Out of the Shrink’s Office and into Grandma’s House – Report of an Ayahuasca Ceremony

I have been interested in some of the ongoing research into the clinical use of plant-based and other hallucinogens for the relief and treatment of psychological symptoms and addiction disorders. Probably at the forefront of my mind is the compelling evidence that the substance MDMA (associated with the “club drug” Ecstasy), has more or less proven to be an effective treatment for PTSD. There are also long-term studies at Johns Hopkins University pertaining to the psychotropic benefits of substances like psilocybin, iboga, and DMT – all derived from plants that have been used in traditional ceremonies for thousands of years to increase spiritual awareness and promote mystical experiences.

Coincidentally, I recently ran into an acquaintance, which had said he had attended what was termed a “Grandmother Meditation”. This is a variation of an Amazonian ceremony designed to facilitate spiritual and psychic transformation through the use of ayahuasca tea.

ayahuasca cup

This substance is a brew of vine leaves and other indigenous plants, and its active ingredient is the aforementioned DMT. It’s effect on the psyche can vary, but in general it is said to increase self-awareness and connection to the spirit world through the “Voice of the Plant” which is characterized as feminine – as a grandmother that can be nurturing or remonstrating, but always ultimately benevolent.

I asked him to tell me about the experience and whether the ritual was useful to him, and he kindly obliged me. I write about it this variation of his report, which he has allowed me to publish anonymously:

“We were directed to bring bedding for the night, and other items necessary to spending the night in an open group space. During the period leading up to the ceremony, we were to refrain from any psychotropic and recreational drugs. If applicable, people could not take their anti-depressants, if they were on them, and had to sign a waiver stating that they had been off them for a few weeks. Three young people, (who turned out to be talented and versatile musicians, and who would be playing throughout the night) facilitated the ceremony. They were wearing clothing that resembled the garb of the traditional Central and South American shamans who presided over this of this type of ritual.

“The ceremony began with a dedication of a central square altar on the floor. The altar was decorated with candles, flowers, plants, and a variety of familiar religious images (Buddha, Jesus, Shiva etc. ), and the four sides of the altar were associated with the four elements. Each element would mark a part of the night-long ceremony, which would honor the element – Air, Fire, Water, and Earth – which was to go through the night, leaving time to integrate the experience in the early to mid hours of the morning. At the beginning of each part of the ceremony, we would be given a cup of ‘medicine’, the ayahuasca mixture, and, being encouraged to sit up as much as possible, enter our psyche under its influence. The shamans would enhance and guide our experience with music and various sensory stimuli throughout the night.

“Each element coincided with the progression of the experience, and each segment of the experience was approximately 2 hours long and would be preceded by a new dose of the ‘medicine’. During the initial segment, Air, we were asked to open our psyche to its affects without resistance. Fire would be the transformative segment, in which we would take the experiences and allow them to burn off that of our psyche, which required change. Water would be integrating this change with flow and non-resistance. In the wee hours of the morning, Earth would not be accompanied by medicine, but would the segment in which we took the experience of the night and brought it back to solid ground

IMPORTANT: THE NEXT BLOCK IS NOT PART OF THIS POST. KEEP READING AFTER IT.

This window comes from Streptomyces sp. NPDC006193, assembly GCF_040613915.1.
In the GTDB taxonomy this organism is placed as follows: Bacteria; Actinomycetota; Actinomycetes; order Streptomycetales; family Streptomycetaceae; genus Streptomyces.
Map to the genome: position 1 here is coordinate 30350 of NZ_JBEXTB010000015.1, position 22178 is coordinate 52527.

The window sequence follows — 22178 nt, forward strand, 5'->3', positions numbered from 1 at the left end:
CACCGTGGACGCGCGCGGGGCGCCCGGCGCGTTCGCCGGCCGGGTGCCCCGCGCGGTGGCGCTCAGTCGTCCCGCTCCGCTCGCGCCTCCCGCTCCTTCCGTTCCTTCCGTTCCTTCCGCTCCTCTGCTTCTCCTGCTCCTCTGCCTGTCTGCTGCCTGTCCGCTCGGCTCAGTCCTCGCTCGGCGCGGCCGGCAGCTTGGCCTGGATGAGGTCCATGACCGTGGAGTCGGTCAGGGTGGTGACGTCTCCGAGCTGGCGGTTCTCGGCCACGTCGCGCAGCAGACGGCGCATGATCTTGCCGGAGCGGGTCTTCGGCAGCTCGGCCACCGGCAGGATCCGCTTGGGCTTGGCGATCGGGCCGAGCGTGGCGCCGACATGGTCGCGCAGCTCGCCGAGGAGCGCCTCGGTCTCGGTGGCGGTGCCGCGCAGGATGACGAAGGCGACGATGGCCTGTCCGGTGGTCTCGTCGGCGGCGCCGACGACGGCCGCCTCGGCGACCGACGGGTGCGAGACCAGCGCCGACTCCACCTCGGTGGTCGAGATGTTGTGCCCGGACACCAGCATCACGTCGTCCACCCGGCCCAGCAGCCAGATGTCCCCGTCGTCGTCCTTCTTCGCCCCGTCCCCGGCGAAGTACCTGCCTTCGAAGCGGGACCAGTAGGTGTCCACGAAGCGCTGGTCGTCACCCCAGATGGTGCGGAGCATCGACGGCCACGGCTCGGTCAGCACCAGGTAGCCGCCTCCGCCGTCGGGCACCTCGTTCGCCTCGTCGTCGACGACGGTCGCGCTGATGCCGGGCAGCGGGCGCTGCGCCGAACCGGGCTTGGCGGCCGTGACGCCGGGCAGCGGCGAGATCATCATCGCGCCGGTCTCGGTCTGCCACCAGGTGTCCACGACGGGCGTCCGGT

“Throughout the night, any chance of drifting off into sleep was prevented by music, noises of various indigenous instruments, wafting incense, and occasional fanning with dried leaf or feather fans doused with scented water, and some sub-rituals involving a strong tobacco. Occasionally the facilitators would gently touch our bodies with these items. This for me was the most challenging aspect of the exercise as, being a natural introvert; I could feel myself wanting to be alone with my experience and to dissolve into reverie; to be with my psyche alone. While these stimuli were calming on their own, I found increasing impatience and irritation with their persistence. Although I much enjoyed the feeling of the ayahuasca, (the effect of which I liken to very strong marijuana) I did not have a hallucinatory or mystical experience, and I found that the substance wore off quickly, leaving me exhausted and ready to leave the confines of the ceremony and its activity and to find a nice bed.

ceremonia-de-ayahuasca-en-cusco

“However, several people seemed to be having significant experiences. Some laughed, some danced, some groaned. One older man, in particular, who had never used any hallucinogenic substance of any sort, was besieged by what seemed to be an out-of-body experience and other troubling intrusions of his psyche. He approached the facilitators frequently, anxiously whispering his concerns in hopes of guidance and calming. They seemed to accommodate him as much as he needed, which impressed me, as did their energy to keep up with the activities of the ceremony and their ongoing musical performance. The next morning during what they termed, ‘integration’ (reports and assessments of the experience), he seemed to feel profoundly changed and grateful for what had occurred during that fitful and alarming night.

“I had written my intentions in a little book at the beginning of the ceremony: to decrease my tendency to judge and to react negatively in a thoughtless manner, to stop living in the past and future, whilst paying little attention to the present, to be less self-conscious and self-critical, and most of all, to develop my capacity for patience and to move more slowly, rather than run slipshod through tasks and chores in order to draw them to quick conclusions. I found that throughout the experience, all these vices were actually laid bare and I experienced a heightened sense of this all, as I found myself judging, reacting, wishing it was over, and being very resentful that I was not allowed to sleep”